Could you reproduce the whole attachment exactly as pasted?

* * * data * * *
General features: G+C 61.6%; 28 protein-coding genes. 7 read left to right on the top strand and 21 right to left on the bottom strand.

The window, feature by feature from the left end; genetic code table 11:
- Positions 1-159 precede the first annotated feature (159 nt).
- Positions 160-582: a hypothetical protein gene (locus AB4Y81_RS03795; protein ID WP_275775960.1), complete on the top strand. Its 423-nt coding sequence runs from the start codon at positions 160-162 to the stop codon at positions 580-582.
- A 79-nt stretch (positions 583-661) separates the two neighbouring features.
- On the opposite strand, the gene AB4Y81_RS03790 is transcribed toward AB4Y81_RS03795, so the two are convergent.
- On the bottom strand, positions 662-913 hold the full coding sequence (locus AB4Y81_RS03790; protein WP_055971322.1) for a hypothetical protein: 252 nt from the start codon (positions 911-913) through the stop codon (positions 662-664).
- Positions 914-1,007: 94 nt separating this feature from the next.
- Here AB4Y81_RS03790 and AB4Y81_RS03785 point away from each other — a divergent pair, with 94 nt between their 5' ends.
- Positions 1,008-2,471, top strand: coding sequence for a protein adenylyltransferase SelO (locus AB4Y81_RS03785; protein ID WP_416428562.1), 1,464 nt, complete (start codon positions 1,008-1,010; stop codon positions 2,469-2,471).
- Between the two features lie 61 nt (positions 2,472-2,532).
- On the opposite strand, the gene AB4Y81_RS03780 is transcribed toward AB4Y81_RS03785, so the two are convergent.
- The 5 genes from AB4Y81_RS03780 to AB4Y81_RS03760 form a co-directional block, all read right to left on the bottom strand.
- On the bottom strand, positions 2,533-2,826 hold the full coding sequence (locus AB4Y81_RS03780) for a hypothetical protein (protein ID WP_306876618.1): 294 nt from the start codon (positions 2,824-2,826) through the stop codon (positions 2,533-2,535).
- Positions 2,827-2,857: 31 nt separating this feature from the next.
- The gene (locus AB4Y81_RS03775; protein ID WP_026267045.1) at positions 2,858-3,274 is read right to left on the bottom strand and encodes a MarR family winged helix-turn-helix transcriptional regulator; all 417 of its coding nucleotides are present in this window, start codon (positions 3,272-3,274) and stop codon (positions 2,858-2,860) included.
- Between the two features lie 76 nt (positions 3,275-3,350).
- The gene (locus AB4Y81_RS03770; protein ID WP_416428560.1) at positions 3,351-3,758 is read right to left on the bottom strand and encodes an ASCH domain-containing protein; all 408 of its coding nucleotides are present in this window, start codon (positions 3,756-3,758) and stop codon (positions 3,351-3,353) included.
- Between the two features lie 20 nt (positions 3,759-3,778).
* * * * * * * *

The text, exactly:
General features: G+C 61.6%; 28 protein-coding genes. 7 read left to right on the top strand and 21 right to left on the bottom strand.

The window, feature by feature from the left end; genetic code table 11:
- Positions 1-159 precede the first annotated feature (159 nt).
- Positions 160-582: a hypothetical protein gene (locus AB4Y81_RS03795; protein ID WP_275775960.1), complete on the top strand. Its 423-nt coding sequence runs from the start codon at positions 160-162 to the stop codon at positions 580-582.
- A 79-nt stretch (positions 583-661) separates the two neighbouring features.
- On the opposite strand, the gene AB4Y81_RS03790 is transcribed toward AB4Y81_RS03795, so the two are convergent.
- On the bottom strand, positions 662-913 hold the full coding sequence (locus AB4Y81_RS03790; protein WP_055971322.1) for a hypothetical protein: 252 nt from the start codon (positions 911-913) through the stop codon (positions 662-664).
- Positions 914-1,007: 94 nt separating this feature from the next.
- Here AB4Y81_RS03790 and AB4Y81_RS03785 point away from each other — a divergent pair, with 94 nt between their 5' ends.
- Positions 1,008-2,471, top strand: coding sequence for a protein adenylyltransferase SelO (locus AB4Y81_RS03785; protein ID WP_416428562.1), 1,464 nt, complete (start codon positions 1,008-1,010; stop codon positions 2,469-2,471).
- Between the two features lie 61 nt (positions 2,472-2,532).
- On the opposite strand, the gene AB4Y81_RS03780 is transcribed toward AB4Y81_RS03785, so the two are convergent.
- The 5 genes from AB4Y81_RS03780 to AB4Y81_RS03760 form a co-directional block, all read right to left on the bottom strand.
- On the bottom strand, positions 2,533-2,826 hold the full coding sequence (locus AB4Y81_RS03780) for a hypothetical protein (protein ID WP_306876618.1): 294 nt from the start codon (positions 2,824-2,826) through the stop codon (positions 2,533-2,535).
- Positions 2,827-2,857: 31 nt separating this feature from the next.
- The gene (locus AB4Y81_RS03775; protein ID WP_026267045.1) at positions 2,858-3,274 is read right to left on the bottom strand and encodes a MarR family winged helix-turn-helix transcriptional regulator; all 417 of its coding nucleotides are present in this window, start codon (positions 3,272-3,274) and stop codon (positions 2,858-2,860) included.
- Between the two features lie 76 nt (positions 3,275-3,350).
- The gene (locus AB4Y81_RS03770; protein ID WP_416428560.1) at positions 3,351-3,758 is read right to left on the bottom strand and encodes an ASCH domain-containing protein; all 408 of its coding nucleotides are present in this window, start codon (positions 3,756-3,758) and stop codon (positions 3,351-3,353) included.
- Between the two features lie 20 nt (positions 3,759-3,778).